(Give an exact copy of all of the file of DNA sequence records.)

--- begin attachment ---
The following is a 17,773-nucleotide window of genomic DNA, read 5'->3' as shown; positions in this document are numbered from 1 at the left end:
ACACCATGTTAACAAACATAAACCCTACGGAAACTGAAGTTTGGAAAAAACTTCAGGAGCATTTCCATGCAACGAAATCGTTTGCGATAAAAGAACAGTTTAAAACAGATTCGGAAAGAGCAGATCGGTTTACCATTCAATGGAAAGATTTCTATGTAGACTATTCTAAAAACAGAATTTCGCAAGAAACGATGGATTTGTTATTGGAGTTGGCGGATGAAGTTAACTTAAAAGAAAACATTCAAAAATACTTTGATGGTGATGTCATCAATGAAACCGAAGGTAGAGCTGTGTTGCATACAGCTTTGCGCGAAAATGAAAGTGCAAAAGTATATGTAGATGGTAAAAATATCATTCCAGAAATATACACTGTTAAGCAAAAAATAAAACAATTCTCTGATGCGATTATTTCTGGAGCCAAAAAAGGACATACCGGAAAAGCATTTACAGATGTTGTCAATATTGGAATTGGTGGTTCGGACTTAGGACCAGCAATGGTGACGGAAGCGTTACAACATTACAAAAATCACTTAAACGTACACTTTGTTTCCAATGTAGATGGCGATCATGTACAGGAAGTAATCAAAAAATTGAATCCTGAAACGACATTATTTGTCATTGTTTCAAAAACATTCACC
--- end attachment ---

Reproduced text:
The following is a 17,773-nucleotide window of genomic DNA, read 5'->3' as shown; positions in this document are numbered from 1 at the left end:
ACACCATGTTAACAAACATAAACCCTACGGAAACTGAAGTTTGGAAAAAACTTCAGGAGCATTTCCATGCAACGAAATCGTTTGCGATAAAAGAACAGTTTAAAACAGATTCGGAAAGAGCAGATCGGTTTACCATTCAATGGAAAGATTTCTATGTAGACTATTCTAAAAACAGAATTTCGCAAGAAACGATGGATTTGTTATTGGAGTTGGCGGATGAAGTTAACTTAAAAGAAAACATTCAAAAATACTTTGATGGTGATGTCATCAATGAAACCGAAGGTAGAGCTGTGTTGCATACAGCTTTGCGCGAAAATGAAAGTGCAAAAGTATATGTAGATGGTAAAAATATCATTCCAGAAATATACACTGTTAAGCAAAAAATAAAACAATTCTCTGATGCGATTATTTCTGGAGCCAAAAAAGGACATACCGGAAAAGCATTTACAGATGTTGTCAATATTGGAATTGGTGGTTCGGACTTAGGACCAGCAATGGTGACGGAAGCGTTACAACATTACAAAAATCACTTAAACGTACACTTTGTTTCCAATGTAGATGGCGATCATGTACAGGAAGTAATCAAAAAATTGAATCCTGAAACGACATTATTTGTCATTGTTTCAAAAACATTCACC